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The Hypochondriak

Royal Conservatoire Scotland, Glasgow
Three stars
As openings go, when the cast of Ali de Souza's production of Hector
MacMillan's ribald Scots version of Moliere's seventeenth century
comedy, La Malade Imaginaire, come burling through the New Athenaeum
auditorium led by a bagpiper before launching into an onstage ceilidh,
it's a pretty strong statement of intent. What follows is an
accomplished and suitably larger than life study of how an old man
called Argan can take near masochistic pleasure in his imaginary
ailments. He is cured, not by quackery and a fondness for enemas, but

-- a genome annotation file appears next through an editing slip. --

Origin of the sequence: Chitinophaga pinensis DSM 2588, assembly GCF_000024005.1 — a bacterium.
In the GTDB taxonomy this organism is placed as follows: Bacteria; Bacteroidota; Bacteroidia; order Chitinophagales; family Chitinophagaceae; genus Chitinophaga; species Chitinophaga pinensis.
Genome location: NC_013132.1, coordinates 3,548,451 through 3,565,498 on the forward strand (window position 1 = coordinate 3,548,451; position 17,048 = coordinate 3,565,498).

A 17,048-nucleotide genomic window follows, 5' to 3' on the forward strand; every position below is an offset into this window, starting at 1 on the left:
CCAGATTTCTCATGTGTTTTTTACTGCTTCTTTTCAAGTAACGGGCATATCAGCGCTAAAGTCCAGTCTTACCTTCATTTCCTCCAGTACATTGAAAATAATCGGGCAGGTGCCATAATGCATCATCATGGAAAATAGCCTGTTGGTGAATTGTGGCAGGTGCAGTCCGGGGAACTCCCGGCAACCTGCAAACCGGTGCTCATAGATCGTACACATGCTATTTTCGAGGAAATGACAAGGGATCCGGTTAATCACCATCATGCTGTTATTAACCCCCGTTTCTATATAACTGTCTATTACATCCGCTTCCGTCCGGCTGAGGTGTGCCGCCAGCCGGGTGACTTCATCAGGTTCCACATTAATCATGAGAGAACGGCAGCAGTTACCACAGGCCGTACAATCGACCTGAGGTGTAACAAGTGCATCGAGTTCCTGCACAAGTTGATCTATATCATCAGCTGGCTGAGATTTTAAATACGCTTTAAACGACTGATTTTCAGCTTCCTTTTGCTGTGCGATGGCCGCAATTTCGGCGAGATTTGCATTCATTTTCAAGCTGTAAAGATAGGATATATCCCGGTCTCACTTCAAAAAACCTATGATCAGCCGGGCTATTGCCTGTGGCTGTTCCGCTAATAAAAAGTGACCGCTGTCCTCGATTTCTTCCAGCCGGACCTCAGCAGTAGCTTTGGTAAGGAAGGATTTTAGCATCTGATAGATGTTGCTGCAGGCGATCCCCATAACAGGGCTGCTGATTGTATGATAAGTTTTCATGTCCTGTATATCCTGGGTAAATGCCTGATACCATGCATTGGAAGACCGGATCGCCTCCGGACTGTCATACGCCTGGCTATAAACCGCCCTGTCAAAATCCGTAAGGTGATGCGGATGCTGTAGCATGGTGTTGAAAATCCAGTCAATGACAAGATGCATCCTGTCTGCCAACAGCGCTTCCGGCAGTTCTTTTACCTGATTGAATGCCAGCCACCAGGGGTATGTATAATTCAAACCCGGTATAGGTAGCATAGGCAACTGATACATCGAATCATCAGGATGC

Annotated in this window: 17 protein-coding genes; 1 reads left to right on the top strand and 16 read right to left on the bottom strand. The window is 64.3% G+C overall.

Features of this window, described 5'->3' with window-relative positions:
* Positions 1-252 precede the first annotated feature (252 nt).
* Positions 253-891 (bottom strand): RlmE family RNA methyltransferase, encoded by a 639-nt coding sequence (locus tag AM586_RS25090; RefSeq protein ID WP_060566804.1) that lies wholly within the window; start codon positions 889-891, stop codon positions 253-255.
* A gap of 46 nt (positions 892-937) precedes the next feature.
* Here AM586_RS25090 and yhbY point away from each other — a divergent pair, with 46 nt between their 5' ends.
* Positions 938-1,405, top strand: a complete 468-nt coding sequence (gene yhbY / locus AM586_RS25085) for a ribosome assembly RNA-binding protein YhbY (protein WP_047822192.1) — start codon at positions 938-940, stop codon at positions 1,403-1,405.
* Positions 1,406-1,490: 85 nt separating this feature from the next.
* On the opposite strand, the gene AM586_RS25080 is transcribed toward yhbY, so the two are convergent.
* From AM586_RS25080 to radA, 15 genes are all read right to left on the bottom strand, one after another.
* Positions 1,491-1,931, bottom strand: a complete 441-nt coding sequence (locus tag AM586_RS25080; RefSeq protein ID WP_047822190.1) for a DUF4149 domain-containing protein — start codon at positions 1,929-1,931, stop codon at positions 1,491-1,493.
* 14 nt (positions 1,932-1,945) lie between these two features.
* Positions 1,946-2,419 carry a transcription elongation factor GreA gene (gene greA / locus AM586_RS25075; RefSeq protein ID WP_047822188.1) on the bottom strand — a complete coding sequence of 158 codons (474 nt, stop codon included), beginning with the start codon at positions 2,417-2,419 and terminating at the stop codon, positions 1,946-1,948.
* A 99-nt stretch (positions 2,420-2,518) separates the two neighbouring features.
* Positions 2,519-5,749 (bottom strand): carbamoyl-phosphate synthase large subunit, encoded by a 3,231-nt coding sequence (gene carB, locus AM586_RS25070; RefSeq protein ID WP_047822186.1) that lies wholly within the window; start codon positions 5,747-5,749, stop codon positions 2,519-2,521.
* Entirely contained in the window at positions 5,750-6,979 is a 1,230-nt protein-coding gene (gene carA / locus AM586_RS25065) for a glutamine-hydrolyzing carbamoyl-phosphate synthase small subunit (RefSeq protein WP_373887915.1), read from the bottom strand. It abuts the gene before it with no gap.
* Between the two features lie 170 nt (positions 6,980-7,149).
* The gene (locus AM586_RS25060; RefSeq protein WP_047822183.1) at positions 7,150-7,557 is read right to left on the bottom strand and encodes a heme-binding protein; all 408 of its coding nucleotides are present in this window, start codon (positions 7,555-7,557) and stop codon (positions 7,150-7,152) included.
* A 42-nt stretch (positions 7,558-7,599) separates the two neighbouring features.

by waking up to his own gullibility as he's taken in by his
gold-digging wife Beline inbetween attempting to marry off his daughter
Angelique into the medical classes.

MacMillan's pithy and richly evocative dialogue is captured impeccably
by a young cast of final year acting students from the RCS, led by
Philip Laing's physically dextrous turn as Argan, who has some fine
comic interplay with Amy Conachan as Argan's maid, Toinette. As the
young lovers, Sara Clark Downie and Andrew Barrett as Angelique's beau,
Cleante, run rings around their elder charges, while there is cartoon
style largesse aplenty from Katie Leung as Beline, who two-times Argan
with Nebli Basani as a gallus Beralde.

There are a stream of doctors in the house in the second half of the
play as Argan is led towards his discovery. With the entire ensemble
donning mortar boards and cowls for the play's finale, the musical
number that follows as Argan ascends to Heaven wouldn't look out of
place in a Dennis Potter play in this fresh dissection of a play that
looks to be in the rudest of health.

The Herald, November 7th 2014


ends

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